We moved to the village 15 months ago to a 17C house, having lived a modern 1950’s house where we had already made changes to reduce our carbon footprint, i.e. fitted low wattage light bulbs, fitted double glazing, had cavity wall insulation added, re-insulated the loft and 4 years ago added solar thermal panels to the roof to heat the water.
Our house in Hooky was not carbon efficient except it had a new condensing boiler. We decided from the outset there were projects we needed to do to improve efficiency, such as fit low wattage lights where possible, replace a large open fire with a wood burning stove in our inglenook and re-insulate the attic to current standards. We wanted to put up solar panels, but as we planned to add a small extension of a utility room we held back on other projects until we knew the financial implications. Having joined the Hook Norton Low Carbon Group and attended a couple of meetings I soon became aware that these projects were going to be easier with their help. They supplied me with information regarding appropriate companies to contact for my attic insulation, and choosing companies to fit solar panels was going to be easier than it was previously as the Group had already identified and vetted several companies who were, not only technically competent but were also prepared to give residents of Hook Norton a good discount on any projects they carried out.
A further concern was addressed regarding planning permission. I was aware that living in a conservation area would come with its own difficulties, especially as we live on the main street. Firstly the Planning Office suggested I wait until after April 2010 to see what the new Government Guidelines were regarding Solar Panels, and then HNLC group agreed to take up our case as a test case. This summer the Planning Officer visited Hooky with one of the HNLC Group to look at the position of our property and a few other properties with a view of clarifying their position about planning permission. This cooperation was most helpful in identifying and taking on board everyone’s views, and it was agreed that HNLC Group could give notice to the Planning Officer of groups of proposed projects where we do not now have to have Planning Permission but need to notify the Planning Office of our solar power projects (the arrangements are different for Listed Properties).
We would not have afforded to put in both Solar Thermal Panels and Solar PV panels (to generate electricity) at this time due to our other building project, but the availability of an interest free loan was most helpful, and this along with the Government’s notification about FIT (Feed In Tariffs) coming into being in the Spring of 2010 influenced our decision to go ahead with both the Solar Thermal and Solar PV projects.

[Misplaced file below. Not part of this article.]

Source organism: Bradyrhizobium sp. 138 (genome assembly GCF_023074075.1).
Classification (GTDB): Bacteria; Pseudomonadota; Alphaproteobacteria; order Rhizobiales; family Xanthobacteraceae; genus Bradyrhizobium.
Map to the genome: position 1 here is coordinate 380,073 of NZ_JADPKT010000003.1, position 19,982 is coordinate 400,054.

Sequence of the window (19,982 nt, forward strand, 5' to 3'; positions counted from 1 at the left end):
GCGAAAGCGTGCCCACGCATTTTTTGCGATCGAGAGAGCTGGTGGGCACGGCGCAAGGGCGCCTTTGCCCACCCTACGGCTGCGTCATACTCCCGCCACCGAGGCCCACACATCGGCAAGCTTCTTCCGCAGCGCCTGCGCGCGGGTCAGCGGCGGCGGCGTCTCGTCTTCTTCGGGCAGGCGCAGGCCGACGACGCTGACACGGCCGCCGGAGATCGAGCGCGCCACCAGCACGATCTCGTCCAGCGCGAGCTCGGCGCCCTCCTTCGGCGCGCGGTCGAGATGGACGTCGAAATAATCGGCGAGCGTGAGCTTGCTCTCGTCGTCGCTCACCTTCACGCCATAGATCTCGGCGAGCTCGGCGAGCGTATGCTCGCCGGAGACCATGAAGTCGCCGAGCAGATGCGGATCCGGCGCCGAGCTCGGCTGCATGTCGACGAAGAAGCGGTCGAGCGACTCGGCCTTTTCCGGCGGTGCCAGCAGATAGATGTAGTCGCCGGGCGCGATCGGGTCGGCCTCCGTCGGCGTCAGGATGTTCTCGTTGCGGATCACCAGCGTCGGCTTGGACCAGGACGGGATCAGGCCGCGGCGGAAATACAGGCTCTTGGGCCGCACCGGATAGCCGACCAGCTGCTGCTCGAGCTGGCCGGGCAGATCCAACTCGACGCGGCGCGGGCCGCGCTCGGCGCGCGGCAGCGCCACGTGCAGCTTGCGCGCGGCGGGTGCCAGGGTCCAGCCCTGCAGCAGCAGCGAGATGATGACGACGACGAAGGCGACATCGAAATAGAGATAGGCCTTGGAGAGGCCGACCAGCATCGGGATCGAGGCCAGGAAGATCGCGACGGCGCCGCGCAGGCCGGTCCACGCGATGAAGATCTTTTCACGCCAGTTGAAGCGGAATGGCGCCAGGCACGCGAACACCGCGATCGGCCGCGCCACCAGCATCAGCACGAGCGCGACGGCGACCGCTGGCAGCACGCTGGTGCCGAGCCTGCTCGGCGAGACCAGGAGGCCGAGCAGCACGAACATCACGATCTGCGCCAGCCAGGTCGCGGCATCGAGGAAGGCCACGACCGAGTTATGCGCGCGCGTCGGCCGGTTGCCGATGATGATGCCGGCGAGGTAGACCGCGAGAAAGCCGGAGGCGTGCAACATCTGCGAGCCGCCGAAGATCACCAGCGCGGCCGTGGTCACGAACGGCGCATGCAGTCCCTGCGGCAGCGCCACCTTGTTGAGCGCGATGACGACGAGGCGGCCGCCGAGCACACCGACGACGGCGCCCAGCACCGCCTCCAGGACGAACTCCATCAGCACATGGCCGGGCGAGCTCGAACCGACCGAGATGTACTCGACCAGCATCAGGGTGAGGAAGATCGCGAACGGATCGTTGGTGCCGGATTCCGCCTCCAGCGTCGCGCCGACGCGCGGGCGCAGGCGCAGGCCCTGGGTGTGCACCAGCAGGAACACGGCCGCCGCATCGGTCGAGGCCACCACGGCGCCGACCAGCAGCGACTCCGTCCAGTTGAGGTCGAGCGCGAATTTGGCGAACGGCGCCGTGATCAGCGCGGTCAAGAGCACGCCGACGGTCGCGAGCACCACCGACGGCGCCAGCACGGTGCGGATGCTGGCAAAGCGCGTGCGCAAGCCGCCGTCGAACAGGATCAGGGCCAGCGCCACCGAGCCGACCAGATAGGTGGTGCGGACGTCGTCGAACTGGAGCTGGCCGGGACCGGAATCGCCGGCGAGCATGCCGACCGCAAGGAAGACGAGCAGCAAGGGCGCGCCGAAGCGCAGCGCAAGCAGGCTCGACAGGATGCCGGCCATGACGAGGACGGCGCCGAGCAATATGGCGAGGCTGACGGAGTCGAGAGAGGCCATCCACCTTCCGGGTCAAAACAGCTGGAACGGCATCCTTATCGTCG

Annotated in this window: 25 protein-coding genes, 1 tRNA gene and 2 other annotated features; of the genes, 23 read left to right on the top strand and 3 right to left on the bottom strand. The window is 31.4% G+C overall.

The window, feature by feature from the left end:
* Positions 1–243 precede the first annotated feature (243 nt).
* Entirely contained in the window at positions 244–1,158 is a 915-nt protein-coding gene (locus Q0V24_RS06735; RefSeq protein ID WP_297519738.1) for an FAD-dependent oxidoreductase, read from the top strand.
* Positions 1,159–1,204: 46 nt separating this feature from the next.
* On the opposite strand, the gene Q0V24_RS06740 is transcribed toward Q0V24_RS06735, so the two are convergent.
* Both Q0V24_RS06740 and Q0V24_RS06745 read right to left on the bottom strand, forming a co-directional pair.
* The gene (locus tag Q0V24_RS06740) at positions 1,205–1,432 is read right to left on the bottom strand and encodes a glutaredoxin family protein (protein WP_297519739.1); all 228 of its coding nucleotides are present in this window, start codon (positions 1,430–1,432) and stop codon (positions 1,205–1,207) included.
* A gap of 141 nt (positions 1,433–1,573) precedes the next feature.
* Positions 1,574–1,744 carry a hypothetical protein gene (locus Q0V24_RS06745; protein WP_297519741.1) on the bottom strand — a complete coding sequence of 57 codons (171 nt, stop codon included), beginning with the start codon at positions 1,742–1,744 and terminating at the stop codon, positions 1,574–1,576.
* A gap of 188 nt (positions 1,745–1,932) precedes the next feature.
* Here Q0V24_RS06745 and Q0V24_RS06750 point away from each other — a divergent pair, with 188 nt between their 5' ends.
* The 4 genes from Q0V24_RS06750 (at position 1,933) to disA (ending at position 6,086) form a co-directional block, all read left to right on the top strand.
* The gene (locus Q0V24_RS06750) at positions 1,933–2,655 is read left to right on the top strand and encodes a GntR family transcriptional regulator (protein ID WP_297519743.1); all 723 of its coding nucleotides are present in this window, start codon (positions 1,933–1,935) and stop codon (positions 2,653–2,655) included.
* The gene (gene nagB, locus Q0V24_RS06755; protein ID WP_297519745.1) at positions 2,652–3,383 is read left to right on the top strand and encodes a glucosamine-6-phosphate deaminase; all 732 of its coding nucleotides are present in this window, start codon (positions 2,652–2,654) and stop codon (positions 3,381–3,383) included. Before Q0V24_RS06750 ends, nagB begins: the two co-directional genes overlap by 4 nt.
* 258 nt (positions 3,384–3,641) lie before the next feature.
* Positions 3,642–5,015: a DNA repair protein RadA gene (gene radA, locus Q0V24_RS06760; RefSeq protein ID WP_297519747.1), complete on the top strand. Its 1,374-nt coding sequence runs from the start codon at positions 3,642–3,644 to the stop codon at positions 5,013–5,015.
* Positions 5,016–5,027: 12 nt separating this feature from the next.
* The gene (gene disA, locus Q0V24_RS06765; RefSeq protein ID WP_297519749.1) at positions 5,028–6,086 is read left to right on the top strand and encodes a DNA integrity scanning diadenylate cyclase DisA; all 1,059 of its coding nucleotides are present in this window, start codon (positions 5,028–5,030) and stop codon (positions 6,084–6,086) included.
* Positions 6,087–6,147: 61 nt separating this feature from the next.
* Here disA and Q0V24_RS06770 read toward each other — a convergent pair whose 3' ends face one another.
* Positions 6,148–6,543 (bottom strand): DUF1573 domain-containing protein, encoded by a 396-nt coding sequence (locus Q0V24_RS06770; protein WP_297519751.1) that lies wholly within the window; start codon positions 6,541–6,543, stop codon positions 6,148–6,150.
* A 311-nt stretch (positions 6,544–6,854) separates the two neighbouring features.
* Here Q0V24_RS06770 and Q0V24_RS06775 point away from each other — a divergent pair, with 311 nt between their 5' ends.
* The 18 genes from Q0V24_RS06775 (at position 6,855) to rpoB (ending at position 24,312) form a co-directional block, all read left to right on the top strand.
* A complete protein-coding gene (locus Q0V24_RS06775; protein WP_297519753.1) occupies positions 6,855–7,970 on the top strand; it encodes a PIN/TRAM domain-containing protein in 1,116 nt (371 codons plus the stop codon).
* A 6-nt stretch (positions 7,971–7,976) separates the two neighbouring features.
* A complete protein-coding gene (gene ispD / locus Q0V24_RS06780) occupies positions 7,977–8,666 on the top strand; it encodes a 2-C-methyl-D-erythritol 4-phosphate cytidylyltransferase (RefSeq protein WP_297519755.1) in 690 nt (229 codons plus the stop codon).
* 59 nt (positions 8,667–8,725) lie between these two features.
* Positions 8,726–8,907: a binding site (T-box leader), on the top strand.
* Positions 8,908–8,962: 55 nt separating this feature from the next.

We immediately set about obtaining quotes from the recommended companies and applying for an interest free loan. Contacting and dealing with the supplier was simple and smooth, as they were already doing work in the village, and were able to ‘pop round’ several times to take details and change plans. The loan application was simple and dealt with in a timely manner. The deposit monies were forwarded when we needed it and the final monies were paid within a few days of request and submission of final invoices. The term of payback was very flexible.
The work was carried out at the beginning of November and took about a week overall, only hampered by the late arrival on site of the scaffolding,supplied by a different company, and the slow delivery of the new tank. I have to say the team who fitted both sets of panels were helpful, tidy, considerate and technically very capable. We are now the proud owners of Solar PV panels on our south facing garage roof with the converter and all metering etc in the garage and easily accessible and the Solar Thermal panels are on our south facing house roof with pipe work and equipment in the loft along with a monitor in the airing cupboard in a bedroom by the tank. The installers came around the following week to check that all was working well.
So far our electricity bills have been reduced by 30% over the past year, by the way we are careful about turning off lights etc. and we have needed 25% less oil. We shall be quite excited when we get our first ‘Pay back for electricity generated’, however, with the current snow covered panels this quarter will not be very lucrative! I have to say that we are lucky in Hook Norton to have the easy availability of technical knowledge and interest free loans. The culture in Hook Norton seems quite positive and ‘switched on’ regarding environmental issues and the need to individually make savings to reduce our CO2 emissions. We all know we should address some of these issues but can easily ignore them, but when a community actively encourages its members in such an easy to access way it really helps us achieve our goals.